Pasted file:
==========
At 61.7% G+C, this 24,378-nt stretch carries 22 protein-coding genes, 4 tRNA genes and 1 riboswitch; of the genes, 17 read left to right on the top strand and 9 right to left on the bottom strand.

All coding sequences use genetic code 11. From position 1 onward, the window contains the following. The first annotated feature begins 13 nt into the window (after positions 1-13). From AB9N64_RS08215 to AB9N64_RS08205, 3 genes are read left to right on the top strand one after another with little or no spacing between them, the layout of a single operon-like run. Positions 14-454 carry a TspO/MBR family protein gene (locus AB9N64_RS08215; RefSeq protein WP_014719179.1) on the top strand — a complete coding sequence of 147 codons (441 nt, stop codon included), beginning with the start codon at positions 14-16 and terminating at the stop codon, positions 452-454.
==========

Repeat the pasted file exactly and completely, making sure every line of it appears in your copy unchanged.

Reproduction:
At 61.7% G+C, this 24,378-nt stretch carries 22 protein-coding genes, 4 tRNA genes and 1 riboswitch; of the genes, 17 read left to right on the top strand and 9 right to left on the bottom strand.

All coding sequences use genetic code 11. From position 1 onward, the window contains the following. The first annotated feature begins 13 nt into the window (after positions 1-13). From AB9N64_RS08215 to AB9N64_RS08205, 3 genes are read left to right on the top strand one after another with little or no spacing between them, the layout of a single operon-like run. Positions 14-454 carry a TspO/MBR family protein gene (locus AB9N64_RS08215; RefSeq protein WP_014719179.1) on the top strand — a complete coding sequence of 147 codons (441 nt, stop codon included), beginning with the start codon at positions 14-16 and terminating at the stop codon, positions 452-454.